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April 15, 2010


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The average taxes charged on fuel in the USA is roughly half of what is charged in Canada: $0.51/gal in the US, $1.19/gal in Can (in US$) based on 2009 figures. As we've all seen, any kind of significant increase in fuel costs results in an increase in just about everything else due to increased shipping costs. This means an increase in inflation. Given the current state of the US economy (which is still in serious trouble), any kind of serious increase in the price of gas would likely turn their "Great Recession" into an actual depression. And I honestly believe it will be years before the USA economy fully recovers. So unless the entire US Congress decides to commit political suicide, the chances of a significant increase in the US Federal gas tax is zero.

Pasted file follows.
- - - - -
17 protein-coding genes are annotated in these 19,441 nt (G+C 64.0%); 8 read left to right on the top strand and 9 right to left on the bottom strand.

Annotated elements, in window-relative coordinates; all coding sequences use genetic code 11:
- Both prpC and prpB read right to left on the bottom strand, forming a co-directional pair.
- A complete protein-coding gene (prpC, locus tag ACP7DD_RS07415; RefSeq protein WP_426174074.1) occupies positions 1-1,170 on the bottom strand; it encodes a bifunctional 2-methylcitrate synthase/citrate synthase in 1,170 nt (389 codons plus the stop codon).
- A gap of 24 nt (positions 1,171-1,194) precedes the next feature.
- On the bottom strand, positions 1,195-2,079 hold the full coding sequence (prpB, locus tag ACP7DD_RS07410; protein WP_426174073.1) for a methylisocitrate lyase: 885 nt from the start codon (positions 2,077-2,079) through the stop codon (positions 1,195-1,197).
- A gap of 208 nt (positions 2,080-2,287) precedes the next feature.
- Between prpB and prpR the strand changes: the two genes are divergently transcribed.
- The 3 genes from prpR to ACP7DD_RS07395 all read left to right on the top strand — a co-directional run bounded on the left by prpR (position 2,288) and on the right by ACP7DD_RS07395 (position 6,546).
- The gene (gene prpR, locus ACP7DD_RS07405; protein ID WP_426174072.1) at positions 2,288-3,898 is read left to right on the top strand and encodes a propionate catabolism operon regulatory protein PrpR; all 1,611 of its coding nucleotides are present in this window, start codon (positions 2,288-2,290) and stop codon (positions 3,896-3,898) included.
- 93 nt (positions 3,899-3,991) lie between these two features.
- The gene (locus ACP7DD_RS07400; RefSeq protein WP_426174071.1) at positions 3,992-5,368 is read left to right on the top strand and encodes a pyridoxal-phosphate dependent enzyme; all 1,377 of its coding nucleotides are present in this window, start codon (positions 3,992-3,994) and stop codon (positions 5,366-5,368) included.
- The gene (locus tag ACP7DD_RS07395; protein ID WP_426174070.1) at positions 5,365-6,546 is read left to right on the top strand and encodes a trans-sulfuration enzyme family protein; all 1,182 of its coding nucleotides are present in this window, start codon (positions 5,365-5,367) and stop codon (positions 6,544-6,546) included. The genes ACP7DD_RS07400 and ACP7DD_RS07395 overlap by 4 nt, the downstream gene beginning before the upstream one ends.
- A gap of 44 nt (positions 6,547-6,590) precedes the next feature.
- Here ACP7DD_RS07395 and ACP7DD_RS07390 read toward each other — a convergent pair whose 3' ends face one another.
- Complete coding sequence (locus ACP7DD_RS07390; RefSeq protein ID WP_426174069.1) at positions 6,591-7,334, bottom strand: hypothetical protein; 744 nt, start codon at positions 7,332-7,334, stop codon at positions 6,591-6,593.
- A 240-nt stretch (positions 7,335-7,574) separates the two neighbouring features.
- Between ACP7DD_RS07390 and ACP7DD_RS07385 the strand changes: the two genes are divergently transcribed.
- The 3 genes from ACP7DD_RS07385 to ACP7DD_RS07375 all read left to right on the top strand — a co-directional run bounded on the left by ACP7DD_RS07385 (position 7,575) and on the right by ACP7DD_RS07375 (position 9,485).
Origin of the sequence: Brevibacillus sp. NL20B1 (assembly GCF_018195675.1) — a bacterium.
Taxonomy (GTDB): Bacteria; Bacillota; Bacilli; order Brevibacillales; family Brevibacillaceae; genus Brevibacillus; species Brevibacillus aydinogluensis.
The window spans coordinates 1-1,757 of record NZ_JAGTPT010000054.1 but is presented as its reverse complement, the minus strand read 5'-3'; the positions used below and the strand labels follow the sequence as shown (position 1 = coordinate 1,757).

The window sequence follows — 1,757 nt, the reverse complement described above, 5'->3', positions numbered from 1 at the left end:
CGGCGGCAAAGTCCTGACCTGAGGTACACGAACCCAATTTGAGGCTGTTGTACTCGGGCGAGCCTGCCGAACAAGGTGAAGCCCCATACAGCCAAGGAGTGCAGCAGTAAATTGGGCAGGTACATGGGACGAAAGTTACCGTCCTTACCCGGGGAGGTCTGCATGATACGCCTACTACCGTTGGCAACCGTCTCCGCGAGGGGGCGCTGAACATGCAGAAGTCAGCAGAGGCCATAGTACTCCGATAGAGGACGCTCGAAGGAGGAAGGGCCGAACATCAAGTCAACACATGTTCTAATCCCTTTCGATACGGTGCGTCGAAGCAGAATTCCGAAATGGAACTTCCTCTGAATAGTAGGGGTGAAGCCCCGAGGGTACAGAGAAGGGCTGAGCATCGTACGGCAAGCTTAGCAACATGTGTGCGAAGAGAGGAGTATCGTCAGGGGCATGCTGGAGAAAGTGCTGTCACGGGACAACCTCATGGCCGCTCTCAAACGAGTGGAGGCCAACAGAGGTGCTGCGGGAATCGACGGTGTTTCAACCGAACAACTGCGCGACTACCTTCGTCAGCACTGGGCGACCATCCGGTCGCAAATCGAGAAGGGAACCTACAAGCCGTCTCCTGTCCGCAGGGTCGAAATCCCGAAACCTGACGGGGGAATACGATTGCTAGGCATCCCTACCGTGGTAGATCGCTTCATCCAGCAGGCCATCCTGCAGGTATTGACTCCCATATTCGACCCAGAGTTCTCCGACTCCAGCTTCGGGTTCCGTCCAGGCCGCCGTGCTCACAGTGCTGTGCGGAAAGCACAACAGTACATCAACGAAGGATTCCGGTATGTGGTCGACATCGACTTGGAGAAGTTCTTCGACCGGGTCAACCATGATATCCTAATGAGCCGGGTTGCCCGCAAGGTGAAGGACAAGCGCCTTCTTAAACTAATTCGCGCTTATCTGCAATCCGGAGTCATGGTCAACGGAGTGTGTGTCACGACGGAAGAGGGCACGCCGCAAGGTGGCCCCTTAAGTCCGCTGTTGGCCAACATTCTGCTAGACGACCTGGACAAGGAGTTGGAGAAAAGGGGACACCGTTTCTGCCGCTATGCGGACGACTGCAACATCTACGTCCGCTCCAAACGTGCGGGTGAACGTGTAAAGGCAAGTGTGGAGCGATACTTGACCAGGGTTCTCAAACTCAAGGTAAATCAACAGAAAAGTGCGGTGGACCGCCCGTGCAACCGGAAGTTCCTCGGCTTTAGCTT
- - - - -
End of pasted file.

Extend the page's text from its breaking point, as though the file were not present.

William Trent

Dear Mr. McKenzie,
I am sure you are right when you suggest raising the price of fuel to curtail use. It seems to have some effect on the American drivers. Fewer trips. However, we are conscious of using more fuel when in the US than we do in Canada. I have discussed this with a local mechanic here in Florida and he blames the amount of corn juice in the gasoline. We usually get around 25 miles to the gallon in Canada but our milage drops to 17 miles to the gallon here in Florida. is it possible the amount of corn in the fuel has an effect on milage?
Thank you in advance for your interest in this matter.
Bill Trent.

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